First Data may think they get no respect, but those perceptions could be changing. After coming off the largest public offering in 2015, they are still the same company, but under more scrutiny given the quarter-to-quarter timeframe of shareholders. So far, Wall Street has not been impressed. But as the following article reports, the company is taking steps to be seen in a different light.
First Data has had more than its share of financial notoriety in recent years. In one of the largest leveraged buyouts ever, the big payment processor was taken private by Kohlberg Kravis Roberts in 2007 on the eve of the financial crisis, just after First Data had taken on $24 billion of debt. After extensive restructuring, it went public last October, in 2015’s biggest initial public offering.
Waning investor interest in tech-related stocks, especially those controlled by private-equity firms, prompted underwriters to price the offering on the low side. From there, First Data’s shares (ticker: FDC) sank another 30%, to last week’s $11. Investors have pretty much left the stock for dead.
The biggest of First Data’s units is global business services, which include its “merchant acquiring” unit that sells credit-card terminals to retailers and then services their accounts. It represents 59% of revenue. Second comes global financial services, such as data processing for banks, which make up 21%. Just behind, at 20% of sales, are network and security services, including the Star Network of ATMs.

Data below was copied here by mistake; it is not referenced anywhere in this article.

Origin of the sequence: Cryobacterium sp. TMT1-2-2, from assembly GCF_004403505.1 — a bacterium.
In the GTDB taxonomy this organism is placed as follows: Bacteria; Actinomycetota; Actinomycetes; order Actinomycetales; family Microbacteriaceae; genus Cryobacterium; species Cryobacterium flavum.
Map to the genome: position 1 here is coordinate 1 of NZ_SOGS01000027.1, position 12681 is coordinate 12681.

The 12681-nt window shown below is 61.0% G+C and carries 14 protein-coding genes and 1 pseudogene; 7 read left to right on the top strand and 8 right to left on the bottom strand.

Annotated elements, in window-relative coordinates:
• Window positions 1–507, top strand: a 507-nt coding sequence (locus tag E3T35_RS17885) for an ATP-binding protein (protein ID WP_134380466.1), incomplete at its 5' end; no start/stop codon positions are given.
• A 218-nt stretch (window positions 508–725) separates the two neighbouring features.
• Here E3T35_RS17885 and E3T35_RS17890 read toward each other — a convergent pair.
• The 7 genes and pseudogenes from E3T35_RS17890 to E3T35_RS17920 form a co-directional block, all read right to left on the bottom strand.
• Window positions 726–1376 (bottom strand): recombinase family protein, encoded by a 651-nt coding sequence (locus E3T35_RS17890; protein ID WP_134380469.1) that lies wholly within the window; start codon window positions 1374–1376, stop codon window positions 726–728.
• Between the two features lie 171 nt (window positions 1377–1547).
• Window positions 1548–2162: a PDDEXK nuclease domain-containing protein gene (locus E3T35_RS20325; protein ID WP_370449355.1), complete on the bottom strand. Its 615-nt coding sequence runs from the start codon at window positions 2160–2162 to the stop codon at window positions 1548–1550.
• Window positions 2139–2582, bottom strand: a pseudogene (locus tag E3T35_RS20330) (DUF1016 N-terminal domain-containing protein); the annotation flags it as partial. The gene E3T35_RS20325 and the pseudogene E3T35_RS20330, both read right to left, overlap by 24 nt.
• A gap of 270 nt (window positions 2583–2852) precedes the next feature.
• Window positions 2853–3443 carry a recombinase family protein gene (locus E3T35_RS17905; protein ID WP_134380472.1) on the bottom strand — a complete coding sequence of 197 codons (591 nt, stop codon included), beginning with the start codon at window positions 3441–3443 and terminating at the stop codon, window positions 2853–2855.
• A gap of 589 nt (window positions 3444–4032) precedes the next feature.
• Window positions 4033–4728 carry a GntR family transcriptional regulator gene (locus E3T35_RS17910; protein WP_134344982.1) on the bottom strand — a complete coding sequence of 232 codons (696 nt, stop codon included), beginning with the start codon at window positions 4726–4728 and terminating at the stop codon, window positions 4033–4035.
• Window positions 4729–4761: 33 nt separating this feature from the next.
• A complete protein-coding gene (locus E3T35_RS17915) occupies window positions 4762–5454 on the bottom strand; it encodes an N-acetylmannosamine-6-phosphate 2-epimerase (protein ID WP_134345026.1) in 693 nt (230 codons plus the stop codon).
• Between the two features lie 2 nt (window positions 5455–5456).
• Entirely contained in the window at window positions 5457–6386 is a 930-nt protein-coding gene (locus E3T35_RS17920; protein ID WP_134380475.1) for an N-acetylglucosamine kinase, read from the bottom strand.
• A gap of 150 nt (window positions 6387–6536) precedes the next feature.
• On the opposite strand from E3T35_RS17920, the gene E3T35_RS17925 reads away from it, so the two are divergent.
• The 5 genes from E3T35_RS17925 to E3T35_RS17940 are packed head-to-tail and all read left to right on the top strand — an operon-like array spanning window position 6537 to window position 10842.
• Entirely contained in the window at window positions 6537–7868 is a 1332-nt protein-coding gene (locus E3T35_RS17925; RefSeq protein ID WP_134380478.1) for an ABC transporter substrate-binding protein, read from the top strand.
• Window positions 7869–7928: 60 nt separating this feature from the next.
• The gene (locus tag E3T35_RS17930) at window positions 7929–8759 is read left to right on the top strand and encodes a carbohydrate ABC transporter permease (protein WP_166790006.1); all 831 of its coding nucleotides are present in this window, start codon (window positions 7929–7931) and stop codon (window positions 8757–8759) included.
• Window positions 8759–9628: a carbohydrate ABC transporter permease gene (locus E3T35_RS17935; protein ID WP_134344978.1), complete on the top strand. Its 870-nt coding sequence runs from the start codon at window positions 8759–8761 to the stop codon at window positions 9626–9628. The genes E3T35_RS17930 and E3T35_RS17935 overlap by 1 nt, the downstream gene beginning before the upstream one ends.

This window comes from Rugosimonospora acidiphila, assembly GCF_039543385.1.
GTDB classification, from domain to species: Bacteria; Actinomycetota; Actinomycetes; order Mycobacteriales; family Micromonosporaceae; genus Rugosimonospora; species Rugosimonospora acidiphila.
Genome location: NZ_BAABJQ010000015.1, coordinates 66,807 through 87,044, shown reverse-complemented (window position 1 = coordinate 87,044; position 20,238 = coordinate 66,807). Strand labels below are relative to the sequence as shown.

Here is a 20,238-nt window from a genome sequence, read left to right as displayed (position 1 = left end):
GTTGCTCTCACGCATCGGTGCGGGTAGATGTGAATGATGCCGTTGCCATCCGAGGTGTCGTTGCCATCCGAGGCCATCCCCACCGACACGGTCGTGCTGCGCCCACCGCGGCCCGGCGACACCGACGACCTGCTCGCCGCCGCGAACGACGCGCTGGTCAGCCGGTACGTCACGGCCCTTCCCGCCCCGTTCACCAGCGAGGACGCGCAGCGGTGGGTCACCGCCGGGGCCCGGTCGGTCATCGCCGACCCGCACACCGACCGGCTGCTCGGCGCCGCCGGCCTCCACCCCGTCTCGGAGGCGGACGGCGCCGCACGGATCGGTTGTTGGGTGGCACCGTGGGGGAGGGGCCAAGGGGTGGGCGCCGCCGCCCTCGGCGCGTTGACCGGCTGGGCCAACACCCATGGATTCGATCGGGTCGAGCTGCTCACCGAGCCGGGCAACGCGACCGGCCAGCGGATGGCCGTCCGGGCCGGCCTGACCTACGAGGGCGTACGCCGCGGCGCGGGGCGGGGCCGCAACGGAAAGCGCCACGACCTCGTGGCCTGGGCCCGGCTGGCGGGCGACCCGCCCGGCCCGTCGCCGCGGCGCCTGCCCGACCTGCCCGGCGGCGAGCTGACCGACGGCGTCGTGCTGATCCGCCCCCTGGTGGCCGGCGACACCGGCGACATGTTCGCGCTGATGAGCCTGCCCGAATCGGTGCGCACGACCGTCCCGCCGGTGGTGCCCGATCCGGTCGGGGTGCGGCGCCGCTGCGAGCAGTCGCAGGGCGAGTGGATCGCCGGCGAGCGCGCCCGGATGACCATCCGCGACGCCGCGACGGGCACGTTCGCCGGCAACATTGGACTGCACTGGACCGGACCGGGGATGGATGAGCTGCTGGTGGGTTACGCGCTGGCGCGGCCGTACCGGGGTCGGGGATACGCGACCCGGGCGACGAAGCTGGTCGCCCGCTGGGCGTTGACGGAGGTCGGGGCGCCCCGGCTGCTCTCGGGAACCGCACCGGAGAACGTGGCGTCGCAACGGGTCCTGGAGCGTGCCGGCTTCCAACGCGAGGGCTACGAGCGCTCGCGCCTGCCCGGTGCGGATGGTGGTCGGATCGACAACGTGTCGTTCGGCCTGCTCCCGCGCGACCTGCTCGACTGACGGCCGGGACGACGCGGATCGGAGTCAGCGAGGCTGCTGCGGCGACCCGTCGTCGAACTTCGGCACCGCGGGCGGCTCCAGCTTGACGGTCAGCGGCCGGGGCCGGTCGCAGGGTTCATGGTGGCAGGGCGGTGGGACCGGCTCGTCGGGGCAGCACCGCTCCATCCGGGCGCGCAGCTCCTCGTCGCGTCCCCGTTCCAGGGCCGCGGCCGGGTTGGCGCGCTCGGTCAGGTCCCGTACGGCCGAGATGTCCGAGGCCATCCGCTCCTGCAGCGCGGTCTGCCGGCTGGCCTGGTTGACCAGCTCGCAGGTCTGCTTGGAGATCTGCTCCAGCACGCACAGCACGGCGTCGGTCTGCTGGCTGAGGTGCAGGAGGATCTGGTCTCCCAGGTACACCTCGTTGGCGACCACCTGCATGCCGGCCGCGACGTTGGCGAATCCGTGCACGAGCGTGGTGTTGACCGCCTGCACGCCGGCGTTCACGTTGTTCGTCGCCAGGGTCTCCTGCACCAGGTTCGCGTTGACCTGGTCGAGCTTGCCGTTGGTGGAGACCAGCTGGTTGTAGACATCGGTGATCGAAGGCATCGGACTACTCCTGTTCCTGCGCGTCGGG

Bisignano, a high-energy CEO with a straightforward manner, has installed a new management team, many of whom worked with him overseeing the mortgage business at JPMorgan and, prior to that, when he was the head of global transactions at Citigroup. He and Chief Financial Officer Himanshu Patel have cut net debt from $24 billion in early 2013 to $19 billion. Free cash flow, which was negative $60 million when Bisignano arrived, has turned into a positive $211 million in the first-quarter 2016. Annual cash debt payments have been halved, to $1 billion this year.
And then there is the refinancing of $4.6 billion of term loans that pushes the due date out several years, freeing up more cash flow to meet First Data’s obligations.
The changing capital structure has provided First Data with what Bisignano calls “escape” velocity to drive its turnaround.
First Data still remains an acquiring industry powerhouse but now has the additional accountability of public company status. They are on the right track with investments in technology solutions and product development investments, as their Clover platform is proving to be a rising star. Their high debt level will not go away overnight, and it remains to be seen whether that will continue to be a roadblock in the eyes of the investment community.
Overview by Raymond Pucci, Associate Director, Research Services at Mercator Advisory Group
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